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DWF successfully defends Mishcon de Reya and secures indemnity costs in substantial civil fraud claim found to have been “speculative and weak, and in large part opportunistic

Mr Justice Morgan has recently handed down his judgments in Instant Access Properties Limited (in Liquidation) -v- Rosser & Ors [2018] EWHC 756 (Ch); [2018] EWHC 1145 (Ch). DWF’s Michael Robin, Chris Lewis and Sarah Cahill acted for Mishcon de Reya.


The claim was brought by the liquidators of Instant Access, both in their own right and on behalf of the company, against the individuals who effectively owned and controlled the company and their professional advisers. It concerned very serious allegations, including dishonest breaches of fiduciary and directors’ duties, dishonest assistance, unlawful means conspiracy, dishonest tax evasion and fraudulent trading under the Insolvency Act 1986.  The essence of the claim was that the defendants had dishonestly conspired to defraud both creditors and HMRC by unlawfully diverting revenue to which the company was entitled into offshore companies.  Damages were sought in excess of £34 million. 


Decision – Indemnity Costs Awarded

Following a five-week trial late last year, Mr Justice Morgan has dismissed all those claims in their entirety.  In his judgment on consequential matters, Mr Justice Morgan granted indemnity costs in favour of five of the seven defendants, noting that the claimants had taken a high risk in pursuing the claim, which “did not fail for a single reason, [but] for several reasons, any one of which, on its own, would have sufficed to defeat the claim.”   The Judge found that it was “entirely right” that Mishcon de Reya should have taken all steps to defend itself and that the claimants had, by their behaviour and conduct of the action, forfeited their entitlement to have proportionality brought to bear on these costs.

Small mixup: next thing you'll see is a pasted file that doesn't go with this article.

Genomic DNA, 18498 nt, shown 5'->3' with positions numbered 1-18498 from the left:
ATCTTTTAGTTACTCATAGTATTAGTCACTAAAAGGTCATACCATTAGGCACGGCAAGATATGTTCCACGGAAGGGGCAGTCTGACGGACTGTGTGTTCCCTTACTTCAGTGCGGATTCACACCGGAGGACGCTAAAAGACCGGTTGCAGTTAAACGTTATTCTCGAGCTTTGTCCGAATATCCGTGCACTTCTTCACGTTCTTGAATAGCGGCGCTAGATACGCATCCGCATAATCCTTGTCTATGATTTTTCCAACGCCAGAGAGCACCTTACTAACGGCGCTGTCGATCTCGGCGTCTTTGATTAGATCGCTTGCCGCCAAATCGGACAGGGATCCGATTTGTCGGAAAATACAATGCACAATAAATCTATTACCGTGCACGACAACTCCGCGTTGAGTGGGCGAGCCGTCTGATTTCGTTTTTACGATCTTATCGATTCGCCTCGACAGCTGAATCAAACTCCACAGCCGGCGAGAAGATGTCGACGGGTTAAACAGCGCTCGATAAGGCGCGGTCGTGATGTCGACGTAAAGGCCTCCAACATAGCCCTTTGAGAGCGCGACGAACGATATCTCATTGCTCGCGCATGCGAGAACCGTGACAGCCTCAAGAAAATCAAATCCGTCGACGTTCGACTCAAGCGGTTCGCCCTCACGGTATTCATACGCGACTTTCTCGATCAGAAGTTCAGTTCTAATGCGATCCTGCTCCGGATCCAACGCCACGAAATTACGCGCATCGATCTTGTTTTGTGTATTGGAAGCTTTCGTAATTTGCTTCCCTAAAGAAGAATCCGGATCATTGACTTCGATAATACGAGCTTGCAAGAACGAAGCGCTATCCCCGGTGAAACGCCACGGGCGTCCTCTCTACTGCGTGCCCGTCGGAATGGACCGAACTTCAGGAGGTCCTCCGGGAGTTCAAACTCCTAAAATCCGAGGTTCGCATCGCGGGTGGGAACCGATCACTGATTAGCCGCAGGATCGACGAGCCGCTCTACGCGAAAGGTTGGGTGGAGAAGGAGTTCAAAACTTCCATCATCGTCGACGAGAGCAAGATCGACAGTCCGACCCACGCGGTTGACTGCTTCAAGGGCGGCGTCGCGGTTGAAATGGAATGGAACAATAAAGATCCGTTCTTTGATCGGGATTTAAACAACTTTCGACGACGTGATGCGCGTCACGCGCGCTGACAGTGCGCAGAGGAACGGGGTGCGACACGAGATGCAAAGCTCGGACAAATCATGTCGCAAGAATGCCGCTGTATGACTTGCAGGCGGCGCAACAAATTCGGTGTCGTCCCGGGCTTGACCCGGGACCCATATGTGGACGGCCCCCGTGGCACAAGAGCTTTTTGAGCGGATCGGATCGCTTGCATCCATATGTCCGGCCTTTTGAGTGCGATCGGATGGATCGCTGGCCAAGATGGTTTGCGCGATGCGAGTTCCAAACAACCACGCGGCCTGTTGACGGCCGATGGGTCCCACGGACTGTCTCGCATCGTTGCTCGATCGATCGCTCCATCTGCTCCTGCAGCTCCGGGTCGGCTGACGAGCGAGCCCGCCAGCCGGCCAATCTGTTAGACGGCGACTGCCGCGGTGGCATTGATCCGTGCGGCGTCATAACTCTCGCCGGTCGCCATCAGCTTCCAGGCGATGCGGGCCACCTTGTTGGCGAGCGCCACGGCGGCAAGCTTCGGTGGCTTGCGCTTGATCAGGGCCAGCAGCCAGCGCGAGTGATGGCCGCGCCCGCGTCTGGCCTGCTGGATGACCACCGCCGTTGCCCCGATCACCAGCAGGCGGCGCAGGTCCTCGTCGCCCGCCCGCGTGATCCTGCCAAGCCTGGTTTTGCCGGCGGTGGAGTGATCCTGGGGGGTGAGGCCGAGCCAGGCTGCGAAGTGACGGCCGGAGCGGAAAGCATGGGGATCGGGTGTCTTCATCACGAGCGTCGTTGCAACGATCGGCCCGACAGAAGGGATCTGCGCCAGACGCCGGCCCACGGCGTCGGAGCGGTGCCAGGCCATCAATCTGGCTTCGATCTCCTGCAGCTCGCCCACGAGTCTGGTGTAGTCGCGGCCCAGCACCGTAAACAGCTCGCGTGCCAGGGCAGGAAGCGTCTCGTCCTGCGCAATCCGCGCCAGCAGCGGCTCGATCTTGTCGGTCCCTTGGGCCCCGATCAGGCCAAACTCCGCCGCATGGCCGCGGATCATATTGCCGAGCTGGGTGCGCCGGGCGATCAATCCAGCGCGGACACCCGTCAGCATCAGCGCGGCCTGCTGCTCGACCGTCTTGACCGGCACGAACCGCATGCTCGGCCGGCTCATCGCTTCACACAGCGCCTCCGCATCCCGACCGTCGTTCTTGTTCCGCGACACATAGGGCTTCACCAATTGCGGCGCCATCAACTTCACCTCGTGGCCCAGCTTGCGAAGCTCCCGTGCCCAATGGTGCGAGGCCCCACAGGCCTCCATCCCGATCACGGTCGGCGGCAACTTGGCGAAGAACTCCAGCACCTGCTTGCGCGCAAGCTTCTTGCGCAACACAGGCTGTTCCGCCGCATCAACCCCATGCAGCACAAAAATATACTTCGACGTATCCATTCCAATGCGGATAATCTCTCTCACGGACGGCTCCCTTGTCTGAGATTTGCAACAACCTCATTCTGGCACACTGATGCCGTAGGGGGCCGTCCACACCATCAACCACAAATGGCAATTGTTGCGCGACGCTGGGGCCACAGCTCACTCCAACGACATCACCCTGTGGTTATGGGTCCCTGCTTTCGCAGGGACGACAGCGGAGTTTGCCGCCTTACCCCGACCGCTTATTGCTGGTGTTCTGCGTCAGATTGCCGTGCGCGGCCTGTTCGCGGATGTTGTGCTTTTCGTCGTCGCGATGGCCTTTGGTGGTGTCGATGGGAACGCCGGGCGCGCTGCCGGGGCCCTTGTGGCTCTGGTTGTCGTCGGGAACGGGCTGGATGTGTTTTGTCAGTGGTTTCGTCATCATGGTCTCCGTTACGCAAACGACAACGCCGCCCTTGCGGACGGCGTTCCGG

The decision serves as a reminder to would-be-claimants of the considerable risks of pursuing litigation in circumstances where they do not have reliable evidence to support the allegations they intend to put forward.  Mr Justice Morgan was extremely critical of the claimants for advancing such serious allegations without any material evidence.  He found that the documents that had raised the claimants’ suspicions, and had very much taken centre stage at trial, were “largely, if not entirely, collateral to the matters in the litigation and the matters to be decided at trial.”  Notwithstanding this difficulty, the claimants had pursued the litigation extremely firmly, Mr Justice Morgan noting that “the claimants pressed the pressure button to the fullest possible extent.” 

Parallels may be drawn with Mortgage Agency Services Number One Ltd v Cripps Harries LLP [2016] EWHC 2483 (Ch), where Mr Justice Mann, entirely dismissing a raft of allegations of fraud against solicitors, observed that the claimant appeared to have “donned its fraud detection googles, turned the sensitivity up to High and attributed a dishonest motive to every interesting feature in the landscape”.  Claimants ought to heed these decisions and be mindful of the heavy costs sanctions that are likely to follow where they press on with serious allegations without convincing, probative, evidence in support. 


For more information please contact Michael Robin Partner Michael.Robin@dwf.law

This information is intended as a general discussion surrounding the topics covered and is for guidance purposes only. It does not constitute legal advice and should not be regarded as a substitute for taking legal advice. DWF is not responsible for any activity undertaken based on this information.